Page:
Google Play Store Removed Over 1K Creeperware Apps Back In 2019, And Now Some Are Making A Comeback

Cybersecurity experts notified Google back in 2019 that 1,095 malicious and dangerous applications were being published on the Play Store. Google removed those 1,095 malicious apps from the Play Store at that time. It was discovered that those malicious and dangerous apps could be used to monitor, surveil, and harass the Android users.

The discovery of those potentially malicious apps ultimately led to one of the most significant mass removals of Android apps in history. Some of those apps were not even initially been reported as they didn’t seem to violate Google’s guidelines technically. Now, less than a year later, it appears that some of those dangerous apps might be making a comeback to Google Play Store under different titles, yet performing the same malicious and dangerous functions.

Cybersecurity researchers named these apps as ‘creeperware’ because that’s what most of these malicious apps do. These apps creep up on Android users and their privacy. Most of these dangerous apps are used to spy on users and spoofing mobile numbers. Some of these apps can even record video and audio without notifying users.

Although some of these apps were created initially to help parents keep a check on their children, people often misuse these apps to spy on partners and strangers. Usually, those partners and strangers do not even have any idea that they are digitally spied on. Parents spying their children using these apps is also in itself debatable.

These apps can past the controls of the Google Play Store because of the open nature of Android operating system as opposed to that of an iOS system. Apple’s App Store has a strict view of these types of apps, while Google allows a bit more margin for its operating system and apps that are allowed to be installed on its OS. Although the Android apps submitted for dangerous and malicious codes are scanned automatically by them, developers have been known to trick Google’s system and get past its system.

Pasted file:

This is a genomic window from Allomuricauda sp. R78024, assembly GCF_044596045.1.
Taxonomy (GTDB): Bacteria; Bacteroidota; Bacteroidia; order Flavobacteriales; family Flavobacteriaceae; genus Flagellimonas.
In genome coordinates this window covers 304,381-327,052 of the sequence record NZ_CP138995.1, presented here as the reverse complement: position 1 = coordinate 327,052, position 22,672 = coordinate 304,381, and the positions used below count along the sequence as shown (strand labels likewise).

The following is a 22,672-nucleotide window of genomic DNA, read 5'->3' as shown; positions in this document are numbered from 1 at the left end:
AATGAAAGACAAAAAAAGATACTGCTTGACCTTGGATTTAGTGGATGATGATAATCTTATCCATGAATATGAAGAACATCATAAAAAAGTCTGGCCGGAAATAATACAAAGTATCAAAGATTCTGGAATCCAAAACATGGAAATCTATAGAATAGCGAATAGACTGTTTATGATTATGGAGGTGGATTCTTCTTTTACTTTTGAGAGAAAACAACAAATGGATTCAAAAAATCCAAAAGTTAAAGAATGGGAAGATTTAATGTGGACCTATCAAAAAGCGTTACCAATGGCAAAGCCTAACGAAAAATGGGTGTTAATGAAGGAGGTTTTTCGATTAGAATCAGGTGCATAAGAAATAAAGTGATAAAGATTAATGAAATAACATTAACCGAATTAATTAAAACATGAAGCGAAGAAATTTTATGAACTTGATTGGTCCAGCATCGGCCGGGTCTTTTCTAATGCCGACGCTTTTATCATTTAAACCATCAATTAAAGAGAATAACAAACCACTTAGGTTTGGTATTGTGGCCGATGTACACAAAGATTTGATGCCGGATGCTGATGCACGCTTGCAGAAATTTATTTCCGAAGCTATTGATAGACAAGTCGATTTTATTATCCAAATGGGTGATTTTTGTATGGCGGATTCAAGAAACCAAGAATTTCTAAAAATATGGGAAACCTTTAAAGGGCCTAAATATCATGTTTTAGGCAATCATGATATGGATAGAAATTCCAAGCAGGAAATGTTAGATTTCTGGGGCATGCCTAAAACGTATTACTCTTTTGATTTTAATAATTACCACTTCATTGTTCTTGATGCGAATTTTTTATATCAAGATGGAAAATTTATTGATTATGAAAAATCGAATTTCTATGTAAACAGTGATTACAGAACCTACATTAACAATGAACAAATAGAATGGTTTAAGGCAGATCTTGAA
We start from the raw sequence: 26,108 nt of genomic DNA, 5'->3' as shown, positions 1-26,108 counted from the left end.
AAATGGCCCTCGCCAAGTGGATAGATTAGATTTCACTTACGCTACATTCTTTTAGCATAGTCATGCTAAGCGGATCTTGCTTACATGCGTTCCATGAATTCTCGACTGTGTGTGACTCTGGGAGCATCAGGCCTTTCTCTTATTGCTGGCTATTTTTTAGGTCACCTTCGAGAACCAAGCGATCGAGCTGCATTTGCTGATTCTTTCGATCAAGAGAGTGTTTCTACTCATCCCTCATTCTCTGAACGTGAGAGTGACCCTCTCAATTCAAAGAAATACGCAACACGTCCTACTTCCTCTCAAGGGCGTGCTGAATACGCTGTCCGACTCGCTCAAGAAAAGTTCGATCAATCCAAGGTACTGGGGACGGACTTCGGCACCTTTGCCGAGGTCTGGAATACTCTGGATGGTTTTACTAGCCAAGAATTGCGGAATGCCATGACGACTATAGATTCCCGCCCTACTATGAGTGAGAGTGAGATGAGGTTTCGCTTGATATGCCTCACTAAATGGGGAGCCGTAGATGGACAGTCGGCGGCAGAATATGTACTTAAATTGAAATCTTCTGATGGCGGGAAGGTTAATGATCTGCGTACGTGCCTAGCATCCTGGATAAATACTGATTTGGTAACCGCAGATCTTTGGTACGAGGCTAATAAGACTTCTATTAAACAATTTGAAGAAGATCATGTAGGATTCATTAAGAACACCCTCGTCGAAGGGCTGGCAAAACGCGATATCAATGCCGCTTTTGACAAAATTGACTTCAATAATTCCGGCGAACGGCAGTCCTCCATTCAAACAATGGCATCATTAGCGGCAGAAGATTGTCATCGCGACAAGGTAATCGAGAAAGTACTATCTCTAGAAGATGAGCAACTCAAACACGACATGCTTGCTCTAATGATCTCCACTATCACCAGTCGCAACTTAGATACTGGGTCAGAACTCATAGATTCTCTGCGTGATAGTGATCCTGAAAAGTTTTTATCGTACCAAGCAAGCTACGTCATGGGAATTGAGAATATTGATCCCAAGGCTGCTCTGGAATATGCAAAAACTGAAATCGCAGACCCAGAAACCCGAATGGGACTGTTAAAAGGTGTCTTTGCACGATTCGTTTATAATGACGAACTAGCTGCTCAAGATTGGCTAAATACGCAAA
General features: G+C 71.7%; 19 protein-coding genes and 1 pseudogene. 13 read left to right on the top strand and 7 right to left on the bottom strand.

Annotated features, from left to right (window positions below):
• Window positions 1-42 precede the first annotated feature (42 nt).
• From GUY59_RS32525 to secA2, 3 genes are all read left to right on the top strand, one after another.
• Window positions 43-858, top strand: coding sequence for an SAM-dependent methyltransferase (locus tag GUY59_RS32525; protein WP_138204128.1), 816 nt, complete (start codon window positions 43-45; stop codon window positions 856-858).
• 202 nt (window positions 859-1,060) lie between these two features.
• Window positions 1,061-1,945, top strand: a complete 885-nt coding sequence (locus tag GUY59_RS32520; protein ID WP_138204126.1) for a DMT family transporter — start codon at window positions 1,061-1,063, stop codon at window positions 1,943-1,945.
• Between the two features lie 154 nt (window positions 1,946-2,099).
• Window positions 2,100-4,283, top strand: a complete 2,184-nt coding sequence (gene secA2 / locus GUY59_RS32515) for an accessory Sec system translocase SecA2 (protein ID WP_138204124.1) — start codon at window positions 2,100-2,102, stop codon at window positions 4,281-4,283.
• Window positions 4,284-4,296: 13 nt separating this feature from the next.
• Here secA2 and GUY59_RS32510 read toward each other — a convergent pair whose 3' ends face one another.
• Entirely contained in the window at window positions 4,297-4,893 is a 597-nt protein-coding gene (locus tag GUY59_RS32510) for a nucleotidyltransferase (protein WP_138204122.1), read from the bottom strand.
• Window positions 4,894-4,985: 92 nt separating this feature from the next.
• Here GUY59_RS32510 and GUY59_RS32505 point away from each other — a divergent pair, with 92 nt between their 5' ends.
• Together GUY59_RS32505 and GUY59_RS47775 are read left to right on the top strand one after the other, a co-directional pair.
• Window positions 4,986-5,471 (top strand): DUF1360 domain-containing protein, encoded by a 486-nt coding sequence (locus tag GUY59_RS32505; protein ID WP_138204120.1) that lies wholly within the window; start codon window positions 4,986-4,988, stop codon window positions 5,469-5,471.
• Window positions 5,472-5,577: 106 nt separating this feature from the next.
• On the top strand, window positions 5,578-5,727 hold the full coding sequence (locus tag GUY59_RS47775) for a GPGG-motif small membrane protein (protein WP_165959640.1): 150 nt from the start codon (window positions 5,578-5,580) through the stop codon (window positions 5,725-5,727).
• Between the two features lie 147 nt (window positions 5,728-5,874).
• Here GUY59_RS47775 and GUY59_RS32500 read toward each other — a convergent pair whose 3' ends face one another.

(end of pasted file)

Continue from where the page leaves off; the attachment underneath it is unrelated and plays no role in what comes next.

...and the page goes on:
This results in the presence of malicious apps such as ‘Catch Cheating Spouse’ and other similar Android apps on the Google Play Store along with their ‘stalkware packages.’ The current system requires extra tools which can indicate that an app can be misused to track and abuse users. So, the cybersecurity researchers who discovered those creepware apps back in 2019 have now developed a custom-based algorithm system, and they call it the ‘CreepRank’.

CreepRank evaluated a database of Android apps that were anonymous. This anonymous database of Android apps was installed on nearly 50 million devices, and the significant categories of these apps discovered by the researchers are ‘child-monitoring’ and ‘phone number spoofing applications’.

Researchers revealed that the majority of these apps are again published on Google Play Store, and millions of Android users have downloaded these apps. Google has been making efforts to protect users from potentially malicious apps outside the Google Play Store by introducing new features such as Play Protect. Still, Google needs to be capable of recognizing such malicious apps within its own system. According to experts, Google needs to make an OS-level update to protect its users from these apps.

Read next: This Research Ranks Popular Android Smartphones Based On How Long Their Security Updates Take To Reach To Device Owners
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